“Overtraining” is a phrase thrown around vaguely in the climbing world, just like “training.” It reminds me a bit of that scene in This is the End, where anything that’s bad falls under the umbrella of gluten. Can’t easily crank out a one-arm after two sessions of weighted pull-ups? Feeling overtrained. Didn’t send your proj this weekend? Probably overtrained.
Despite this vague bogeyman status, overtraining is a serious and debilitating scenario. Many climbers contend with it on occasion; some contend with it for large chunks of their career, myself included.
Overtraining is when your training is having a long-term negative impact on your performance and your health. While a good training load may have short-term negative effects, in the long term your overall ability should be improving.
Performance is a primary indicator of overtraining, but that’s unreliable in a skill-based sport like ours. If you remembered the beta wrong, or climbed a little slower than last week, that doesn’t necessarily mean you’re overtrained. If you can always climb the V7s in the new set, but this week you can’t, that doesn’t mean you’re overtrained either. It might just mean the routesetters ate their Wheaties.
However, if you feel that your physical performance is consistently suffering for a few weeks, that might be a sign. Your performance in a more constrained exercise like an isometric grip test is useful, especially if you have regular testing numbers going back months. If you’re unable to hit the numbers you expect on a lift that you’re familiar with, several sessions in a row, that would be a sign to pay attention to.
The most concerning indicators of overtraining are outside of sport: emotional disturbance, inability to sleep, constant fatigue, digestive problems or low appetite, low motivation for climbing. As you can see, these are also vague. Many different health problems can cause these symptoms, and each symptom is inextricably connected to the others. Who doesn’t have emotional disturbances when they aren’t sleeping well? It’s important to recognize that life stress is intimately tied to climbing stress, and vice versa. Your climbing, training and recovery do not take place in a separate world outside of your normal life.
In the long term it’s likely that any serious climber will eventually flirt with overtraining. It’s useful to understand the concept in general, including the stages, signs, symptoms, how it affects climbers specifically, and what corrective measures should be taken.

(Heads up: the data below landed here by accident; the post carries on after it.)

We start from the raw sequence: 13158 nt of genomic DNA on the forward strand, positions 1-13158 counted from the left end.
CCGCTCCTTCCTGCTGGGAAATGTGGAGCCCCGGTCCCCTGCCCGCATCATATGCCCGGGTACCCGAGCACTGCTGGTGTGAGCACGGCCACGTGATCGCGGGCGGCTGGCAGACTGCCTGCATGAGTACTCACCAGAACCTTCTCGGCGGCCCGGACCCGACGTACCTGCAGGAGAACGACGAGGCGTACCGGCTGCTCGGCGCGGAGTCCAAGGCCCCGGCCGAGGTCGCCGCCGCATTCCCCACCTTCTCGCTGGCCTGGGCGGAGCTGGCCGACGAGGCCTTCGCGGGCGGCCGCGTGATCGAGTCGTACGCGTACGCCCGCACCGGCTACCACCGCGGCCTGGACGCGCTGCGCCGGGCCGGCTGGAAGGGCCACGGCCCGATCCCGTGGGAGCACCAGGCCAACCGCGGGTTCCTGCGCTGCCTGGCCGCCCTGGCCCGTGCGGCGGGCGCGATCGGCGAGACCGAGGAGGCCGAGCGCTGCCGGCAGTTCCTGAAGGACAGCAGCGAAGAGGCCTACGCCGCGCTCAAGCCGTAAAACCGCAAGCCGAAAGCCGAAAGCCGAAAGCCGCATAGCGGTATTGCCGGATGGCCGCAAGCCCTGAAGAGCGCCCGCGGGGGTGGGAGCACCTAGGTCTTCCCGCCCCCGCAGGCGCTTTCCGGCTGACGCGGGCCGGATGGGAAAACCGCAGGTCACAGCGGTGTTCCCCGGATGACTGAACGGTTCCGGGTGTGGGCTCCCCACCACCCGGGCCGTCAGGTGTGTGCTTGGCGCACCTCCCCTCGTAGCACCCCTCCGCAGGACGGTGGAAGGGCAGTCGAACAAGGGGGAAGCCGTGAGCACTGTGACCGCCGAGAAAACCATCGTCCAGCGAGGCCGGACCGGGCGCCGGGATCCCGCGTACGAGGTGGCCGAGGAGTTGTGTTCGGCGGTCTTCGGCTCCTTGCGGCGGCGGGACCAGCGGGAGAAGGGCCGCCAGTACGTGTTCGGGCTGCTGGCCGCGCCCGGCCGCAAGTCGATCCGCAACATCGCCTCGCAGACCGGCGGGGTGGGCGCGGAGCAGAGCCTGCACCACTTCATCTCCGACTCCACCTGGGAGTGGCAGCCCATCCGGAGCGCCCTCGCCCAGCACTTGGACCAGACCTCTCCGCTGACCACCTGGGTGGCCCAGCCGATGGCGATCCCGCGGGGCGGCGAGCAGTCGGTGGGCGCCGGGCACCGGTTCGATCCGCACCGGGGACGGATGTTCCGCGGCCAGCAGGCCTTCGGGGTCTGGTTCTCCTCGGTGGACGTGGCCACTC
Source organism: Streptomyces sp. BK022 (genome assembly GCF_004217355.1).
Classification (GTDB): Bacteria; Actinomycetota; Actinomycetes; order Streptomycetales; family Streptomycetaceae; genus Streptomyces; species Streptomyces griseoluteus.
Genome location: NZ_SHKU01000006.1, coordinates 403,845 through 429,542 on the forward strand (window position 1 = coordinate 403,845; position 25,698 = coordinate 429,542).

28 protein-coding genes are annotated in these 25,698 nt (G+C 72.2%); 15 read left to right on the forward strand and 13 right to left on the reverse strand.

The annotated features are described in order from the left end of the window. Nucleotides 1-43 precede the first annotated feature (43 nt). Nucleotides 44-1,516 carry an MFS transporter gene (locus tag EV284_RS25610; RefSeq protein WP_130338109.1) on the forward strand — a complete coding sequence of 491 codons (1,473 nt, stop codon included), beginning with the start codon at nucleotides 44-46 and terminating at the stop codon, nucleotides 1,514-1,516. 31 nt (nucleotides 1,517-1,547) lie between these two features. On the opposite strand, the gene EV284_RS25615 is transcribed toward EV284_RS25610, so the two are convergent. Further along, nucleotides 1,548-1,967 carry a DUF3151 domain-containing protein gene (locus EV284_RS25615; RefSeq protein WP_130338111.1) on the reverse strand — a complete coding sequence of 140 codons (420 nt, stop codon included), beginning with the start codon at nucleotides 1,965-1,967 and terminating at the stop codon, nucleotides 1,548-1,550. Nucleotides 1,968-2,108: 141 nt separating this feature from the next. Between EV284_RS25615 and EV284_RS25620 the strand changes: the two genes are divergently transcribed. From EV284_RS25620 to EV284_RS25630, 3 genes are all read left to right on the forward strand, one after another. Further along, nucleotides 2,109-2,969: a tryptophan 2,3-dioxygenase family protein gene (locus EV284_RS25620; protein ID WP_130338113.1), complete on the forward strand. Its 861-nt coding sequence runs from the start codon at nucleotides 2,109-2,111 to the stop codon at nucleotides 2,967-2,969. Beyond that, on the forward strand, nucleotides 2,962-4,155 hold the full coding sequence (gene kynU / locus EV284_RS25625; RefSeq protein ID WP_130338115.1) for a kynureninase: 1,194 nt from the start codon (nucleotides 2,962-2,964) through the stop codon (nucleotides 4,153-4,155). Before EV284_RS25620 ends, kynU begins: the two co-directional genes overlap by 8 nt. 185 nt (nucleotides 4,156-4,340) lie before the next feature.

How training works, and how overtraining derails it
The whole concept of training is to give the body stimulus, so that it can adapt. In practice, that process involves increasing the stimulus just past what the body is already adapted to. The body then responds with what’s called supercompensation. On a graph, that looks like this:
When the stimulus is appropriate, the body recovers. The compensation curve reaches a little higher each round of training, bringing the baseline up slowly. That looks like this:
When the stimulus is too high, the body cannot recover properly. The compensation curve barely reaches baseline, or may not even reach baseline. That looks like this:
A summary of overtraining and its stages
According to the NSCA, the stages of overtraining are as follows:
Acute fatigue – within days after training, the athlete is tired directly from the stimulus.
Functional overreach (FOR) – within days or weeks. Athlete is generally tired. Performance may be temporarily stalled or decreased. A quick bounce back is possible.
Non-functional overreach (NFOR) – within weeks to months. Athlete is very fatigued. Signs like resting heart rate and blood pressure become noticeable. Performance is consistently stagnant or decreasing.
Overtraining syndrome (OTS) – months to years. The under-recovery becomes chronic. Sleep and mood are disturbed. Performance consistently decreases.
On our above graphs, we can think of the stages as being how hard it is to get back to baseline. Functional overreach might just be a matter of taking a few extra rest days. Going on a weekend trip where you climb several days in a row might put you in a temporary state of FOR. Competition climbers are almost certainly going into FOR for competitions. You might casually think of FOR as “digging the hole.”
Functional overreach is a normal and justifiable thing to do in a sport like climbing, where performance seasons are unpredictable, reliant on external circumstances like weather or trips, and often drawn out by the athlete to attempt to achieve something difficult.
It becomes detrimental when the hole is dug too deep, too often, and/or not filled back in as soon as possible. This state is non-functional overreach, or NFOR. Competitors might be in this state near the end of a demanding competition season. Many climbers experience it at the end of long trips or performance seasons. I remember coming home from five weeks climbing in South Africa and feeling like I needed to sleep for a week. Climbing V3 was exhausting. It took a few weeks of rest to return to some form of normal.
Chronic overtraining syndrome is a serious and debilitating condition. Weakness, sickness or infection become commonplace. For climbers, who push themselves to the limit on a regular basis, this is a dangerous and untenable state. In some cases, whether through injury or demotivation, it could result in inability to perform sport at all. It goes without saying that OTS should be avoided at all costs.